The Love Song of J. Alfred Prufrock

What is Prufrock’s dilemma? Does he succeed in resolving it?

How significantly has Eliot portrayed the conflict of a modern man in the poem “The Love Song of J. Alfred Prufrock”?

Or, What is Prufrock’s dilemma? Does he succeed in resolving it?

The Love Song of J. Alfred PrufrockAnswer: As a keen observer of modern western world, Eliot had comprehended what are the wants and lacks of a modern man. “The Love Song of J. Alfred Prufrock” is the song of a modern man divided between passion and timidity. It is a song of frustration and emotional conflict. The poem moves cyclically on with action, inaction and enforced relief from pain. The modern elements of frustration, late-marriage, indecisiveness, broken image, and dramatic beginning are the characteristics of this love poem. Pruforck, the hero suffers from severe mental conflict- in taking decisions in a critical juncture of his life.

There is hardly found any modern man who has never been suffered from frustration. More or less a man of present time gets frustrated at several spheres in his life. The epigraph of the poem heightens Prufrock’s frustration. It refers to the torture of Guido da Montefeltro in the eighth circle of the Inferno. He is tortured in hell for the sin of fraud through evil it council. And Prufrock is tortured, as he is guilty of fraud because he has perverted the human reason by directing it into pointless fantasy.

The dramatic beginning is one of the main characteristics of a modern poem.The poem starts with a proposal made by the protagonist. Observing the dramatic proposal of Prufrock, it seems that he is very serious to say his words to the unknown lady. He proposes.

Let us go then, You and I.

The modern world is full of complexity and anxiety. Nobody here is in peace. There always remains a gap between the want and getting of the people. They want more but get less. For different socio-economical causes, a modern man can’t marry at proper time. And for that, his outward appearance becomes unattractive. As Prufrock says:

“With a bald spot in the middle of my hair.
(They will say: How his hair is growing thin!)
(They will say: But how his arms and legs are thin!)

Prufrock, the hero, wants to propose one of his known women. He can’t decide whether he should tell or not. This indecisiveness is a marked characteristic of a modern man. Prufrock says:

Do I dare?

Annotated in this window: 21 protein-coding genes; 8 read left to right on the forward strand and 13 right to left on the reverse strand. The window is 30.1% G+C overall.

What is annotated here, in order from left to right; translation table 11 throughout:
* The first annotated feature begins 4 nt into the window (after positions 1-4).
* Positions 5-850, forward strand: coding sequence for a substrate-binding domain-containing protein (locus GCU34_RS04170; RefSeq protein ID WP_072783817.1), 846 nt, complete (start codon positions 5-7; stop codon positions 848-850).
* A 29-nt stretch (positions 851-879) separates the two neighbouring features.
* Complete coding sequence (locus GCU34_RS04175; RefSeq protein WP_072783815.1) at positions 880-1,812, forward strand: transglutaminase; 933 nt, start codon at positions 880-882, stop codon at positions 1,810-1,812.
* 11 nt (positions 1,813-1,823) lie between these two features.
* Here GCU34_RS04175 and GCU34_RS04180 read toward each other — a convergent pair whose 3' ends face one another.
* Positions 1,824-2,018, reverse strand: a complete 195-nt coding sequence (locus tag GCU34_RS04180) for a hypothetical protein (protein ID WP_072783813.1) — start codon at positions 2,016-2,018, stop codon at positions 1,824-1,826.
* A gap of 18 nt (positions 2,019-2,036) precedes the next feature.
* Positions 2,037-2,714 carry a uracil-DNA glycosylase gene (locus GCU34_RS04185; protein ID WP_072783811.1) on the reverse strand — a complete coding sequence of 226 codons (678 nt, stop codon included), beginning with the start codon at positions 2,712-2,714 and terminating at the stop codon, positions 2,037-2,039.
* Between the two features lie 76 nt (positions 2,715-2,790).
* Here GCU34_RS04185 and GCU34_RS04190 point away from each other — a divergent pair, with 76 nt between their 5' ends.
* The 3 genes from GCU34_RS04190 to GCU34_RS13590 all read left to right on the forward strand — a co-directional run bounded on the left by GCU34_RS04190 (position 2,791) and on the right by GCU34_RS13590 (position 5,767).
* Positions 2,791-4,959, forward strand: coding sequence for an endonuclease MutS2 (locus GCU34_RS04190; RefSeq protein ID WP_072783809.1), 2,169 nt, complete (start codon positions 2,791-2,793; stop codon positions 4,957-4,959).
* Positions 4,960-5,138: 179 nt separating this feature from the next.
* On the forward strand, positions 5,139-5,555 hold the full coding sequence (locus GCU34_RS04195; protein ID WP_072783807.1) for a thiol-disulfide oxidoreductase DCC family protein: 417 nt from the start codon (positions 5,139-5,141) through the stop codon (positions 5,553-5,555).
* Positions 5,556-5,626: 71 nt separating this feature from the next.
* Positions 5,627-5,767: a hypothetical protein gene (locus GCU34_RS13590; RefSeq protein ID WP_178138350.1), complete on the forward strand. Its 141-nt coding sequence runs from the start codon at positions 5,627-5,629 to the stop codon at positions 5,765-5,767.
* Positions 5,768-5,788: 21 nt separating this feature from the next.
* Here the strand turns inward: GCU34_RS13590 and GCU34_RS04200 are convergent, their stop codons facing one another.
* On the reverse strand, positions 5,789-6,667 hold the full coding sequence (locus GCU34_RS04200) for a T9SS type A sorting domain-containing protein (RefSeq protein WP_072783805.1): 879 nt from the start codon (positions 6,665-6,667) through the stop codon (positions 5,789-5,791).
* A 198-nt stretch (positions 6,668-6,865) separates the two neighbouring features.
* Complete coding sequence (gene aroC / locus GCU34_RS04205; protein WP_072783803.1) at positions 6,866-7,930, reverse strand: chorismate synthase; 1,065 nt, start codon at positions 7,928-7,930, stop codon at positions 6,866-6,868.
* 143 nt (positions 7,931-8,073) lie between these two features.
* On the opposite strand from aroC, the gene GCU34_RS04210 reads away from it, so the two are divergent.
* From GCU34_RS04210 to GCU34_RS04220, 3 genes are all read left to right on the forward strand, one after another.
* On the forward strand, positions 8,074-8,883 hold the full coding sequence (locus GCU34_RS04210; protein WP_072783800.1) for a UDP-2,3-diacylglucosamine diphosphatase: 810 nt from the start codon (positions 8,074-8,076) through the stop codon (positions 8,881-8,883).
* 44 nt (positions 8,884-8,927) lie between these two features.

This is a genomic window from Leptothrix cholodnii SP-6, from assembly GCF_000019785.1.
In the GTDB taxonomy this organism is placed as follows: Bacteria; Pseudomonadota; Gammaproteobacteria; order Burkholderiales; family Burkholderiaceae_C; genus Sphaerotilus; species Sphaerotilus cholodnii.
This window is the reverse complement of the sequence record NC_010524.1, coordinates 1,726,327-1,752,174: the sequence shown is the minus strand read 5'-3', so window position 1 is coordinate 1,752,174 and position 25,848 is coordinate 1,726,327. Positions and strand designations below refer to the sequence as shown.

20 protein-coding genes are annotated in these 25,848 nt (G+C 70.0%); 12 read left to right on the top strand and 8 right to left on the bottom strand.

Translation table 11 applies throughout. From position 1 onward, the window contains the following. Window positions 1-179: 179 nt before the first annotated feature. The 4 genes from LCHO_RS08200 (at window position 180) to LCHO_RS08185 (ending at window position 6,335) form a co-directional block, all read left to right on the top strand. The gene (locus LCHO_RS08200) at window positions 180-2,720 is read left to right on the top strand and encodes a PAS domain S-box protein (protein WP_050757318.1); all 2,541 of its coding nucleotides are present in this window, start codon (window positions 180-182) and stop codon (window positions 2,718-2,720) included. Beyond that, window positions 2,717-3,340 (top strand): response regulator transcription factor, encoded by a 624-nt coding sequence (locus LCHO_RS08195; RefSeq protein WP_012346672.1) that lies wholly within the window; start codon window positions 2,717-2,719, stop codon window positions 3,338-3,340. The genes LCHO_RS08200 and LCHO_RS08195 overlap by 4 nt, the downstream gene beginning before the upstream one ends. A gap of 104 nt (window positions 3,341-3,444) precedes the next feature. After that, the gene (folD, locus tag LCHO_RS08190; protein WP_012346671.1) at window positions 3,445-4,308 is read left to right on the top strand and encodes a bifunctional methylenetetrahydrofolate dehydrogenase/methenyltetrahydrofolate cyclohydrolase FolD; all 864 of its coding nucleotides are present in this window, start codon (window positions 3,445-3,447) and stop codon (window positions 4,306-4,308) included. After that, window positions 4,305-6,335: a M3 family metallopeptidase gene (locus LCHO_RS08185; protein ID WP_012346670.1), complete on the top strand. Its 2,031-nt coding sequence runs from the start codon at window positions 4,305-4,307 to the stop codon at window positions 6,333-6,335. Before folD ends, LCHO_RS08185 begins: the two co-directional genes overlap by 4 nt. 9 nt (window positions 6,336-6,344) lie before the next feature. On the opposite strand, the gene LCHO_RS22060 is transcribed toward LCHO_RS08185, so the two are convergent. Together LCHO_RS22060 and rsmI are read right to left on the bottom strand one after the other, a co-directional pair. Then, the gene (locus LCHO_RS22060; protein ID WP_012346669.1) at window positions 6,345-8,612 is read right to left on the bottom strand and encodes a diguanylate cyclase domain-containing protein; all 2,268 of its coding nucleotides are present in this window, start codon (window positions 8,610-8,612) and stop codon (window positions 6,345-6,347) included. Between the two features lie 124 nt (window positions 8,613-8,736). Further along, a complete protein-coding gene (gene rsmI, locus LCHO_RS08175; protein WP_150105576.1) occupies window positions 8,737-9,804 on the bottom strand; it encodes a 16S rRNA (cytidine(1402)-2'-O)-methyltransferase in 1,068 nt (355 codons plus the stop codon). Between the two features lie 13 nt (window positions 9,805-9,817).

Disturb the universe?

Later he says;

Then how should I begin
To spite out all the but-ends of my days and ways?
And how should I presume?

A modern man’s complexity is really very tough to imagine. What he wants tosay can’t be expressed quietly. Eliot has depicted this broken image in his poem. In some lines, he did not mark the end; the line remained incomplete. The lines continue with such as,

To lead you to an overwhelming question………….
Or, I grow old………… I grow old…………..

It seems to us that Prufrock is a man of defeated idealism and tortured by unsatisfied desire. He is unimportant to others, but aware of his own despair. He does not dare to seek love because he is afraid of disappointment. Prufrock is a sensitive man caught in a stupid world. He is an aging romantic entrapped by a rotten world of pseudo gentility. As a result of his timidity, he has become incapable of action of any sort. Prufrock witnesses ‘sea-girls’ with romantic mood though he is consciously unheroic. These factors make him a comic figure, but his awareness makes him a tragic one. He reminds us that no problem is trivial to the man who faces it.


The action of the poem is limited. The inaction or reluctance to action gives the poem a rich tone of modernity. Literally, the ‘I’ and `You’ of the poem are not two person, rather, two aspects of the same person- the self (You) and the physical body (I). Prufrock’s physical body is thin, wispy, and weak. It is judged by others and condemned. And the self i.e, the ego is injured by the disgrace of the personality. The two, opposed to each other and united to each other, destroy Prufrock, and at the end of the poem we hear the most tragic words “We drown”.

Another modern quality of the poem is that thepoet borrows theme and lines from well-known or classic literary pieces. Forexample, he writes, “In the room the women come and go / Talking of Michelangelo.” Here by drawing the example of the great artist, Eliot hints at the trivialities of modern fashionable ladies. This triviality may have been brought from Alexander pope’s “The Rape of the Lock”. Similarly, the line ‘squeezed the universe into a ball’ ay have been taken from Andrew Marvell’s “To His Coy Mistress”.

Prufrock lives in a world of fantasy and daydreams of which the Monologue itself is a symptom of modernity. In his imaginative world, he neither accepts nor rejects love. He, instead, has created a false notion of it, which has prevented him from any kind of action. Through the course of the poem, he has grown out of sentimentality riven by desire for something that he can’t achieve.

Prufrock is a modern man and the love song is a modern poem in consideration of its closeness to modernism. Indecisiveness, broken image, mental conflict, dramatic beginning e.t.c,are the characteristics of modern poetry. And all the above things we find significantly in the love song. From the above discussion, we may conclude that the love song represents the conflict of the modern man. It is a poem of a being divided between passion and timidity and it develops a theme of frustration and emotional conflict. The poem, actually, moves from ‘Should I begin’? ‘How begin? To “Shall I say?” But the action comes to the point of inaction. This is the conflict of a modern man and of modern society.